Friday, December 12, 2008

Top 10 Presents

Tis the season, blah blah blah blah blah. Yes, it's time once again that we pay some small amount of lip-service to the son of God and then go and buy more than we should. Christmas is to financial responsibility what the midnight dessert buffet on a cruise ship is to Weight Watchers. We've learned from the time we are young that we are celebrating the Birth of Christ and that we give presents to signify the present that he gave us in the sacrifice of his life. In fact there are numerous poems and pithy little anecdotes describing how our traditions of Christmas came about. Yes, I know, we actually co-opted it from the Pagans, but it's ours now and we probably aren't giving it back. We try very hard to subjugate the material aspect of Christmas to the spiritual, but to no avail. What is the season all about? Just ask any 6 year old. They never lie. It's about presents. Specifically from Santa. Santa plain rocks, he knows what you want before you do and he will give you more than you thought you wanted. Mom and Dad give you socks and shirts, Santa gives you BB Guns. Unfortunately, once you get the hang of this concept, it's gone. Santa's power fades in the face of brats with high expectations. What you are left with is some kind of SUPER allowance that does not come as a gift but rather an obligation. *sigh* How I long for the days when I was young and so excited about the potential of presents that I couldn't sleep. It was MAGIC.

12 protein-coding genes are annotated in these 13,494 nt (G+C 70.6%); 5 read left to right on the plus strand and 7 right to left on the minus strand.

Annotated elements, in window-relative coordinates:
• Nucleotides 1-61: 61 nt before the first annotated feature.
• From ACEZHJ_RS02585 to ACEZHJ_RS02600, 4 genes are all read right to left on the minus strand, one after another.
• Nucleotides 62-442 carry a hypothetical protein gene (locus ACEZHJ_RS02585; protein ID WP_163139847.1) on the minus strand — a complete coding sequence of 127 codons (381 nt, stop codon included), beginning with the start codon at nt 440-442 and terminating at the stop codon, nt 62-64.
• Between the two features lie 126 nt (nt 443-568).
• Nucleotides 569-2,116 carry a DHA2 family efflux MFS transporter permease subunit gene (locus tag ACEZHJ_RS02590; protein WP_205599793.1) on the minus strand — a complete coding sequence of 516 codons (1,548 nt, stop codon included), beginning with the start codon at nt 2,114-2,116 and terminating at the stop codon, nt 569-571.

While this blog is about my thoughts on seemingly random subjects, it tends to not be much about me. This is because I lead a fairly boring life. I don't mind it at all, but it is what it is. This episode I will lend a little more insight into me as I will be listing the top 10 Presents I got. Not just from Christmas, but from anything. Some of you got the same things, while most of you got the same feeling. And they weren't necessarily the best presents I got, but rather the most memorable presents I got. I dedicate this list to the memory of my Dad. A guy that LOVED to be Santa.

10. Rooster Watch - Back in the day. It was a BIG deal when you got your first timepiece. So big in fact that it kind of marked the first time your parents took you seriously or thought you capable of doing enough with your life that you would need to be ON TIME for something...anything. I got a rooster watch. It's head would bob up and down to the seconds and other than that it was a regular watch that you wound up and had to tell time with the hands (a very important skill to this day). I couldn't stop watching it. I would tell people what time it was to the second. It was amazing. all you had to do was wind it. Keep it wound up and you would be a paragon of responsibility, a beacon of trust. I'm not entirely certain what happend to that watch, but I think it ended up succumbing to the slings and arrows of careless youth. I do remember walking around one day hiding my wrist from view because I had lost it. A sad day indeed.